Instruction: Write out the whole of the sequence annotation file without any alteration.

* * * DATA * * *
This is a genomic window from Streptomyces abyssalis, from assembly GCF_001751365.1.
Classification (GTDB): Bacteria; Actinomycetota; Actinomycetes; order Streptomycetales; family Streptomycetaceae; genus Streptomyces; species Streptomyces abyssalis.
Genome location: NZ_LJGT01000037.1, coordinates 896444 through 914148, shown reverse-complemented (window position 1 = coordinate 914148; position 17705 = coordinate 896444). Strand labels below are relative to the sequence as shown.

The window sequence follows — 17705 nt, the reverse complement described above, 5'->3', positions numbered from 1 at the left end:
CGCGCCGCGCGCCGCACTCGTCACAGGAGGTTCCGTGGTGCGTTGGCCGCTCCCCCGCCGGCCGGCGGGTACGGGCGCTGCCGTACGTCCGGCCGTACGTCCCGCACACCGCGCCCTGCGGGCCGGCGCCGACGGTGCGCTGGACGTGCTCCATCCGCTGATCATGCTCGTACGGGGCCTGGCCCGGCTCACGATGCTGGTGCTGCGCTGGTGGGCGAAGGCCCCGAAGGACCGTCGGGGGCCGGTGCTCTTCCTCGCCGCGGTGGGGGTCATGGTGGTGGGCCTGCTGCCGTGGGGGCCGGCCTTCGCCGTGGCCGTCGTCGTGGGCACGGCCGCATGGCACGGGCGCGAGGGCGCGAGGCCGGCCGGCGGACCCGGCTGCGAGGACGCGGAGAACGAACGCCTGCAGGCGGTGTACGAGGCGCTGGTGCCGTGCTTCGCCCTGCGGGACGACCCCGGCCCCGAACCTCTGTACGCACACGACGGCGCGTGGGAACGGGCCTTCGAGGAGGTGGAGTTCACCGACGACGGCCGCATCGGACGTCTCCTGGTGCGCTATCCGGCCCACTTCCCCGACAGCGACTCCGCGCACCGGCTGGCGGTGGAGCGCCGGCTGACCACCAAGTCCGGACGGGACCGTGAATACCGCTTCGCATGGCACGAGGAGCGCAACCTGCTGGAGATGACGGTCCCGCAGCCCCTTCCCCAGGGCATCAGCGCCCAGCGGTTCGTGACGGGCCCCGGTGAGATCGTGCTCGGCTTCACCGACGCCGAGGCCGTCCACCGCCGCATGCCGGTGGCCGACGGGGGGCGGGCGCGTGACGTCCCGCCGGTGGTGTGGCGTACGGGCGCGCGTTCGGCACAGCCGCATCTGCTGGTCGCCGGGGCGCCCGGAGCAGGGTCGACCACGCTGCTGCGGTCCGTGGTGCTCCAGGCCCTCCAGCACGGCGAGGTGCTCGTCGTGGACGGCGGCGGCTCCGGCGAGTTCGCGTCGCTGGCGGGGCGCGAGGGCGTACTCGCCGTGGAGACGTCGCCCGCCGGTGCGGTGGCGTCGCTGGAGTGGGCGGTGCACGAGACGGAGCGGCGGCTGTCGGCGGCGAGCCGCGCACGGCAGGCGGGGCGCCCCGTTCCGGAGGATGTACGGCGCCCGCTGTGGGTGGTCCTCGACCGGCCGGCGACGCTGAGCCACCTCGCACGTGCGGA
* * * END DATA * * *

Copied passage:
This is a genomic window from Streptomyces abyssalis, from assembly GCF_001751365.1.
Classification (GTDB): Bacteria; Actinomycetota; Actinomycetes; order Streptomycetales; family Streptomycetaceae; genus Streptomyces; species Streptomyces abyssalis.
Genome location: NZ_LJGT01000037.1, coordinates 896444 through 914148, shown reverse-complemented (window position 1 = coordinate 914148; position 17705 = coordinate 896444). Strand labels below are relative to the sequence as shown.

The window sequence follows — 17705 nt, the reverse complement described above, 5'->3', positions numbered from 1 at the left end:
CGCGCCGCGCGCCGCACTCGTCACAGGAGGTTCCGTGGTGCGTTGGCCGCTCCCCCGCCGGCCGGCGGGTACGGGCGCTGCCGTACGTCCGGCCGTACGTCCCGCACACCGCGCCCTGCGGGCCGGCGCCGACGGTGCGCTGGACGTGCTCCATCCGCTGATCATGCTCGTACGGGGCCTGGCCCGGCTCACGATGCTGGTGCTGCGCTGGTGGGCGAAGGCCCCGAAGGACCGTCGGGGGCCGGTGCTCTTCCTCGCCGCGGTGGGGGTCATGGTGGTGGGCCTGCTGCCGTGGGGGCCGGCCTTCGCCGTGGCCGTCGTCGTGGGCACGGCCGCATGGCACGGGCGCGAGGGCGCGAGGCCGGCCGGCGGACCCGGCTGCGAGGACGCGGAGAACGAACGCCTGCAGGCGGTGTACGAGGCGCTGGTGCCGTGCTTCGCCCTGCGGGACGACCCCGGCCCCGAACCTCTGTACGCACACGACGGCGCGTGGGAACGGGCCTTCGAGGAGGTGGAGTTCACCGACGACGGCCGCATCGGACGTCTCCTGGTGCGCTATCCGGCCCACTTCCCCGACAGCGACTCCGCGCACCGGCTGGCGGTGGAGCGCCGGCTGACCACCAAGTCCGGACGGGACCGTGAATACCGCTTCGCATGGCACGAGGAGCGCAACCTGCTGGAGATGACGGTCCCGCAGCCCCTTCCCCAGGGCATCAGCGCCCAGCGGTTCGTGACGGGCCCCGGTGAGATCGTGCTCGGCTTCACCGACGCCGAGGCCGTCCACCGCCGCATGCCGGTGGCCGACGGGGGGCGGGCGCGTGACGTCCCGCCGGTGGTGTGGCGTACGGGCGCGCGTTCGGCACAGCCGCATCTGCTGGTCGCCGGGGCGCCCGGAGCAGGGTCGACCACGCTGCTGCGGTCCGTGGTGCTCCAGGCCCTCCAGCACGGCGAGGTGCTCGTCGTGGACGGCGGCGGCTCCGGCGAGTTCGCGTCGCTGGCGGGGCGCGAGGGCGTACTCGCCGTGGAGACGTCGCCCGCCGGTGCGGTGGCGTCGCTGGAGTGGGCGGTGCACGAGACGGAGCGGCGGCTGTCGGCGGCGAGCCGCGCACGGCAGGCGGGGCGCCCCGTTCCGGAGGATGTACGGCGCCCGCTGTGGGTGGTCCTCGACCGGCCGGCGACGCTGAGCCACCTCGCACGTGCGGA